cocaine The National Institute on Drug Abuse describes cocaine as a member of the stimulant family of drugs and states that in 2014 alone, 14.8 percent of interviewees for the National Survey on Drug Use and Health stated that they had used it in their lifetime. Cocaine is known to cause extreme euphoria, and it is also very dangerous. NIDA lists some of cocaine’s street names as coke, snow, and blow.

Cocaine is usually snorted, but it can also be injected. Crack cocaine is a form that can be smoked. The way that it is ingested affects how soon the drug takes effect. Injecting cocaine will produce a near immediate high that is strong, but does not last as long as the high from snorting. Since the high is so short – at most, 30 minutes – individuals find themselves using frequently, which sets them up for dependence.

The drug works by increasing dopamine in the brain. Dopamine is a neurotransmitter that works in the brain’s reward center, and cocaine’s high is caused by a flood of dopamine that can disrupt normal brain communication and cause changes in the reward system – changes that may lead to dependence. Individuals can also build up a tolerance to the drug, where they find they need to take more cocaine to achieve the desired effect. This can be dangerous, as individuals who take too much as a result of tolerance are prone to overdose.


Effects of Cocaine

When individuals use cocaine, they may experience side effects, such as:

  • Dilated pupils
  • Headache
  • Increased heart rate
  • Abdominal pain
  • Increased blood pressure
  • Nausea and vomiting
  • Anxiety and panic
  • Irritability
  • Erratic behavior
  • Restlessness


Treatment Options


The 2007 NSDUH estimated that 23.2 million individuals needed treatment for drug or alcohol dependence and only 2.4 million of those individuals received the treatment they needed.

When individuals commit to treatment – either voluntarily or because mandated by law – they should be assessed for any co-occurring medical or mental health diagnoses as well. This will ensure they will receive appropriate care, which is especially important if they have a medical diagnosis, such as hepatitis or HIV, and/or mental health diagnoses, such as anxiety or depression.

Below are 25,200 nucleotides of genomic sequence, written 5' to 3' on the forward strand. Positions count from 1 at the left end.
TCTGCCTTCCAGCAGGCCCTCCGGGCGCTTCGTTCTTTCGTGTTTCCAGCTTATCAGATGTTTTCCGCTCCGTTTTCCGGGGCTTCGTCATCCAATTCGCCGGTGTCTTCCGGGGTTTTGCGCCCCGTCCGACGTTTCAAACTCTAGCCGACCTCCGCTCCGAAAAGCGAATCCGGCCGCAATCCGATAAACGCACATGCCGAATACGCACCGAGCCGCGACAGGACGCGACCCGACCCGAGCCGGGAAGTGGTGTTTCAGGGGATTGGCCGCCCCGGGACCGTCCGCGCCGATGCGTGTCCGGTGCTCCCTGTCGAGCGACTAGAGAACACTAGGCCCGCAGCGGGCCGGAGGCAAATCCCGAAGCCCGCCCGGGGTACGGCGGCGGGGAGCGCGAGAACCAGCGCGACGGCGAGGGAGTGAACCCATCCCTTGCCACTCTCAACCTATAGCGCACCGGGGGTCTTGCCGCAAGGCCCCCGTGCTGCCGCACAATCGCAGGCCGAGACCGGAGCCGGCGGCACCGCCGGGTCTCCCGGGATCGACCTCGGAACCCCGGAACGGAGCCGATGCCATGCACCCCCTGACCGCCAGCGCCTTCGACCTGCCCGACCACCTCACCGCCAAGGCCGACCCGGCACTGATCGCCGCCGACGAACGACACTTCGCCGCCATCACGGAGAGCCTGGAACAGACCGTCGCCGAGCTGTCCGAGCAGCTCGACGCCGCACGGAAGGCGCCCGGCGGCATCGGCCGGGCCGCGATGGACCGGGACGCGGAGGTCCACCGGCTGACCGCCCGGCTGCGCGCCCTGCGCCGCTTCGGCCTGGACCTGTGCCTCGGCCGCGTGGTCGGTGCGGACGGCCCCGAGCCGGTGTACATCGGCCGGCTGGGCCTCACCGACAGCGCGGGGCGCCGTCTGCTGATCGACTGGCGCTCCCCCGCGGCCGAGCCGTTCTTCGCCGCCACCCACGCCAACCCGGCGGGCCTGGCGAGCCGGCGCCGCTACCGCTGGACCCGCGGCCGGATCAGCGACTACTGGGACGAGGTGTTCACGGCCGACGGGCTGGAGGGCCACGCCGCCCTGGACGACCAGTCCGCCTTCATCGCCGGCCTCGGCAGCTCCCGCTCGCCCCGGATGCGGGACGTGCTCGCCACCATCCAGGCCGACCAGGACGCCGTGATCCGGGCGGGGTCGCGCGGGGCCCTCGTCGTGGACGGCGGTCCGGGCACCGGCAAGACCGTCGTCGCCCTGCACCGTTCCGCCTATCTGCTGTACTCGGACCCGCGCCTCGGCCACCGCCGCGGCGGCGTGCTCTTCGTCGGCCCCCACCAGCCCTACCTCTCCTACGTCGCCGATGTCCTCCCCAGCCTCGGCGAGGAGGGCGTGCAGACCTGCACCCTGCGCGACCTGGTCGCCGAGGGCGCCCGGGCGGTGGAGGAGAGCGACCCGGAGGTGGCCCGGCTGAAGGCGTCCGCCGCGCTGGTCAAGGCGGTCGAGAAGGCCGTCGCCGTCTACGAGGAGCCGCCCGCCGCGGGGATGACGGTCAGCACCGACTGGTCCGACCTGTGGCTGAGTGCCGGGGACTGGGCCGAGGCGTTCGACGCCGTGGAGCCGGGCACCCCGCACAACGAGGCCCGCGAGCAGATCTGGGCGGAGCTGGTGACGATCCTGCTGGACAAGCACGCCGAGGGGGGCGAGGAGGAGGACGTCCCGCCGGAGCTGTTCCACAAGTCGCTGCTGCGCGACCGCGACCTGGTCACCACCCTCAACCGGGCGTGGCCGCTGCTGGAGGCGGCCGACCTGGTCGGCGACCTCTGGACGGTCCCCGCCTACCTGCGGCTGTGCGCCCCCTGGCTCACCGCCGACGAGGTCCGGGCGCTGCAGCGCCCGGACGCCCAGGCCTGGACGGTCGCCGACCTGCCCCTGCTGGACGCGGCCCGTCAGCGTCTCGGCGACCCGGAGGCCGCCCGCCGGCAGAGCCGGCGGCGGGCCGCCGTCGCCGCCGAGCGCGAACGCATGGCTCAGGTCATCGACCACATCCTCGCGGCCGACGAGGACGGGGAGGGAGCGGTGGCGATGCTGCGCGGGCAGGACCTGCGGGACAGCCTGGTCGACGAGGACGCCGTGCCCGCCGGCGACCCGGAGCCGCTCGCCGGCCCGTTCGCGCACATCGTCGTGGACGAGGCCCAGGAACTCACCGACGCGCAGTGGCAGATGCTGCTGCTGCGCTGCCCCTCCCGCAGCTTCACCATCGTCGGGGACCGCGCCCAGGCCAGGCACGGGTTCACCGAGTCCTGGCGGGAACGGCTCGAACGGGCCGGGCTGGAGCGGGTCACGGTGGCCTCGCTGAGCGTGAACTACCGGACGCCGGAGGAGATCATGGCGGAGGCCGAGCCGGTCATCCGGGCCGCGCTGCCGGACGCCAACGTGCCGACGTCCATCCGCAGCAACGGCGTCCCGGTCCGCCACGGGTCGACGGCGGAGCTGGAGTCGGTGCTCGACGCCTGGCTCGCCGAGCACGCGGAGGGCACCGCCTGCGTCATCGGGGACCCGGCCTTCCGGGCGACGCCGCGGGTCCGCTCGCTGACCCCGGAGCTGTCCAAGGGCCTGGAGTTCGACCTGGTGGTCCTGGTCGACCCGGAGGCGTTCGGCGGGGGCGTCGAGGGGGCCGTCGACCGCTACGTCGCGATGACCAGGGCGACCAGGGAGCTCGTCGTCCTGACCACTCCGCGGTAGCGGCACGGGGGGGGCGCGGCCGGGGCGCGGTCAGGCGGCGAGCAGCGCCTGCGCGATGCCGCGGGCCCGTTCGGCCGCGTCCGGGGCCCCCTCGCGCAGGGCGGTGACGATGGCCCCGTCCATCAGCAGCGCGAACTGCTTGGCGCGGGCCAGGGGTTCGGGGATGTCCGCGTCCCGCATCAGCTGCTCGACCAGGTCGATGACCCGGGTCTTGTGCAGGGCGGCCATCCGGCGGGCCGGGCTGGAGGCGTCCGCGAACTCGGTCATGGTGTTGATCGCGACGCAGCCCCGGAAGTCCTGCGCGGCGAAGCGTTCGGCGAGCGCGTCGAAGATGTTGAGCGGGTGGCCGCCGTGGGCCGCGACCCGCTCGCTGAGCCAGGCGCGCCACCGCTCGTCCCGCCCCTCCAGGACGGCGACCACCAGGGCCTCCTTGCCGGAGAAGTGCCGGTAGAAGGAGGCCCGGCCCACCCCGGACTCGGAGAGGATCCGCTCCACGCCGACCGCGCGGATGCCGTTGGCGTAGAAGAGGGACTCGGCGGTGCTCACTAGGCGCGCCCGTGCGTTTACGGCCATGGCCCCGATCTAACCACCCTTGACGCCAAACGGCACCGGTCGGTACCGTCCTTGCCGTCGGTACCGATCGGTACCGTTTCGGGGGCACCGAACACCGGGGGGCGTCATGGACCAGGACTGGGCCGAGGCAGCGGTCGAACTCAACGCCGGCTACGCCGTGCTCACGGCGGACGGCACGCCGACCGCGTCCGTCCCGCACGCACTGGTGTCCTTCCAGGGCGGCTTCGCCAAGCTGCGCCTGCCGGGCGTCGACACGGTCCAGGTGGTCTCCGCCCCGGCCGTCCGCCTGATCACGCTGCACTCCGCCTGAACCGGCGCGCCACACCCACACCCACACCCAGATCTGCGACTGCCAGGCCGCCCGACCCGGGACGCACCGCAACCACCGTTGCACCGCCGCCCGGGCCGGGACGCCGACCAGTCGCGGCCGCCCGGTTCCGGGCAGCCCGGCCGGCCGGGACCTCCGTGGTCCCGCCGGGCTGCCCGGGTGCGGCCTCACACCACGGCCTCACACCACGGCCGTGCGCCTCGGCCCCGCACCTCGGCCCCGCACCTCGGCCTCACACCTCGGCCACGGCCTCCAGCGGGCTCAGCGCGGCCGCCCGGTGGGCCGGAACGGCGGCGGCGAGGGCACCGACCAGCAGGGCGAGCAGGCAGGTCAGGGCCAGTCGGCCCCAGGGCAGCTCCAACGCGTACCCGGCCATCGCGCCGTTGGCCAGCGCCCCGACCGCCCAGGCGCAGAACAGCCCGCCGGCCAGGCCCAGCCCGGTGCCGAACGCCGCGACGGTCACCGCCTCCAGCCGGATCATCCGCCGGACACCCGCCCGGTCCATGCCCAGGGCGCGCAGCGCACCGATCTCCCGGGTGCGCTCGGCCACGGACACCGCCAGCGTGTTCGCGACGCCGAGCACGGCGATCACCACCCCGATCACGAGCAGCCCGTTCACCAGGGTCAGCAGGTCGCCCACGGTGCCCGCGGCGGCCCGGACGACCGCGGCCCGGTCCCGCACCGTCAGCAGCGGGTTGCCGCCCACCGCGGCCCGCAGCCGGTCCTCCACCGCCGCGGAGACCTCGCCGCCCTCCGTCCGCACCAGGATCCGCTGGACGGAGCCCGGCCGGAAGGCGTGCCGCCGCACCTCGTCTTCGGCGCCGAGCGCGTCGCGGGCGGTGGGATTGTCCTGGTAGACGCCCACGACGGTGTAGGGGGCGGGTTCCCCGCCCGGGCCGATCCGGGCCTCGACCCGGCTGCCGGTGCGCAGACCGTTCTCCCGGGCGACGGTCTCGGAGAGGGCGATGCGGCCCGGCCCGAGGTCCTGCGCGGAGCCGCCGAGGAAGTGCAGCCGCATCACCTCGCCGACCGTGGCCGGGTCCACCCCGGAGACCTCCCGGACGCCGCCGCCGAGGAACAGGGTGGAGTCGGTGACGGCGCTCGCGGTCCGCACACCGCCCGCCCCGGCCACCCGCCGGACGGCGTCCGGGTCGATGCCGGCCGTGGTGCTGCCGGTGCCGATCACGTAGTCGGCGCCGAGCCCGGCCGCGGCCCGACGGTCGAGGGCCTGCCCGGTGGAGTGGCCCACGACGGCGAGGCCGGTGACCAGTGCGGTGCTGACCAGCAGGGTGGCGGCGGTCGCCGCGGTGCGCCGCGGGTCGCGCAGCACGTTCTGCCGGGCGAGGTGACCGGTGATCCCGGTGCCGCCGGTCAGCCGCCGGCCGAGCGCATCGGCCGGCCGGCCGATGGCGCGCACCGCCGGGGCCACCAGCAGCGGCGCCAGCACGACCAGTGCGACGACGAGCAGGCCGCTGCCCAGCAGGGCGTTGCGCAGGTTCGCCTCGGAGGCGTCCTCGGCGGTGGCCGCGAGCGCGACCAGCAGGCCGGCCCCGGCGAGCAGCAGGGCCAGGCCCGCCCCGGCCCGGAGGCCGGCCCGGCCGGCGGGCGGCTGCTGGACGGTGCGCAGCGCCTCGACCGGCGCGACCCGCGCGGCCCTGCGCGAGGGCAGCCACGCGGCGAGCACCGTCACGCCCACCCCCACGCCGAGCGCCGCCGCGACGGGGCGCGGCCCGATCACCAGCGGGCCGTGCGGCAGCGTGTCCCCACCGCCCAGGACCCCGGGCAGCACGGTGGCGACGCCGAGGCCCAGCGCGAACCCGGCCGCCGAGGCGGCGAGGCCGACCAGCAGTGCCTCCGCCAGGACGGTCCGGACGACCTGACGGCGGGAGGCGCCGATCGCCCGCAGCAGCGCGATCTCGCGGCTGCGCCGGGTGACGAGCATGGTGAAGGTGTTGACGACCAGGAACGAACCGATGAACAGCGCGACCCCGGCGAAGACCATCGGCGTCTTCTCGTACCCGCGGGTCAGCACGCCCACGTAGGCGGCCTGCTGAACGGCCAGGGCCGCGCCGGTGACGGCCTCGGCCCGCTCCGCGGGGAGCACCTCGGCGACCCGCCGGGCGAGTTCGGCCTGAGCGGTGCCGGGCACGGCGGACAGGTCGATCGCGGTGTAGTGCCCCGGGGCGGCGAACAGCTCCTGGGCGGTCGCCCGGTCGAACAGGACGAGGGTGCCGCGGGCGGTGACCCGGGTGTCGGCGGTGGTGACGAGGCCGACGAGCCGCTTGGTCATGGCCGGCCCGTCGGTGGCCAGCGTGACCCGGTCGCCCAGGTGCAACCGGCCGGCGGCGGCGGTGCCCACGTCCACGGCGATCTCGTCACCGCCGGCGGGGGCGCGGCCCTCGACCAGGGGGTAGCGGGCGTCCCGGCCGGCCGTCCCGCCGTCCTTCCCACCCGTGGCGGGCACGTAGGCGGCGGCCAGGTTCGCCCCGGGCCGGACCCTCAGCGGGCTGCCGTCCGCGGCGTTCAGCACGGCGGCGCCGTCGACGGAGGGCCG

Medical detox is often the first step in overcoming cocaine dependence. Detox is a natural process that individuals go through as drugs are purged by the body. Medical detox ensures that clients stay safe throughout the process. Medical staff monitor individuals around the clock, keeping them both stable and comfortable during the process. Some of the withdrawal symptoms individuals can expect to experience when detoxing from cocaine include:

  • Anxiety
  • Depression
  • Chills
  • Tremors
  • Pain
  • Cravings

Following the medical detox process, individuals have multiple options for continuing treatment, including both inpatient or outpatient treatment. Inpatient treatment provides a structured environment for individuals, which includes individual and group therapy. Outpatient treatment also includes therapy and 12-Step meeting attendance.

Individuals suffering from severe or long-term addictions may be best suited to a residential program, which can last 3-12 months. These programs incorporate all facets of treatment in one facility, from medical detox and behavioral therapy to job training to prepare individuals for returning to life outside of treatment.

Currently, there are no medications that can aid in recovery from cocaine dependence. However, there are medications that treat other illnesses that are being tested for efficacy in treating cocaine dependence.

NIDA states that Cognitive Behavioral Therapy is the most well-known form of therapy used for treatment of drug dependence. It focuses on helping individuals identify and change thoughts and behaviors that are related to substance abuse, as well as helping individuals to recognize, avoid, and cope: recognize any high-risk situations that put them at risk for using cocaine, avoid those situations when possible, and cope with drug-related cravings.

Self-help groups, such as 12-Step programs like Cocaine Anonymous, help individuals foster relationships with peers in different stages of recovery, and these relationships can help them maintain sobriety via a sense of accountability and support. Ongoing aftercare is critical to long-term recovery. Many individuals in recovery from cocaine addiction participate in some form of aftercare, even if only periodic 12-Step meeting attendance, for the rest of their lives.